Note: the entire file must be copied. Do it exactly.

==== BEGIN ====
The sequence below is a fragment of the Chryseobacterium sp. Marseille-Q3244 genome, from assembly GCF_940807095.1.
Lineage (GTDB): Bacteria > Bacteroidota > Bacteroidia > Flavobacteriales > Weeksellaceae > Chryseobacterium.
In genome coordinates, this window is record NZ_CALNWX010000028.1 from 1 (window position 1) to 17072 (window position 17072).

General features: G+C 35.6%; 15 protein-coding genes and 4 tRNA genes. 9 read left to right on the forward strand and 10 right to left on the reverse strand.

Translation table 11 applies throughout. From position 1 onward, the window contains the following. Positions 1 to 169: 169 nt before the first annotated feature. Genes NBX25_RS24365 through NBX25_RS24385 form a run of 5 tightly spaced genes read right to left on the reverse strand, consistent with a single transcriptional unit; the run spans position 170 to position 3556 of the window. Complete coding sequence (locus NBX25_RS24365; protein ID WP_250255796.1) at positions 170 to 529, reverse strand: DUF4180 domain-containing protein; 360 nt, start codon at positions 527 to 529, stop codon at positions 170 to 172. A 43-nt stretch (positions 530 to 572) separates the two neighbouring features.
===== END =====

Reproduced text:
The sequence below is a fragment of the Chryseobacterium sp. Marseille-Q3244 genome, from assembly GCF_940807095.1.
Lineage (GTDB): Bacteria > Bacteroidota > Bacteroidia > Flavobacteriales > Weeksellaceae > Chryseobacterium.
In genome coordinates, this window is record NZ_CALNWX010000028.1 from 1 (window position 1) to 17072 (window position 17072).

General features: G+C 35.6%; 15 protein-coding genes and 4 tRNA genes. 9 read left to right on the forward strand and 10 right to left on the reverse strand.

Translation table 11 applies throughout. From position 1 onward, the window contains the following. Positions 1 to 169: 169 nt before the first annotated feature. Genes NBX25_RS24365 through NBX25_RS24385 form a run of 5 tightly spaced genes read right to left on the reverse strand, consistent with a single transcriptional unit; the run spans position 170 to position 3556 of the window. Complete coding sequence (locus NBX25_RS24365; protein ID WP_250255796.1) at positions 170 to 529, reverse strand: DUF4180 domain-containing protein; 360 nt, start codon at positions 527 to 529, stop codon at positions 170 to 172. A 43-nt stretch (positions 530 to 572) separates the two neighbouring features.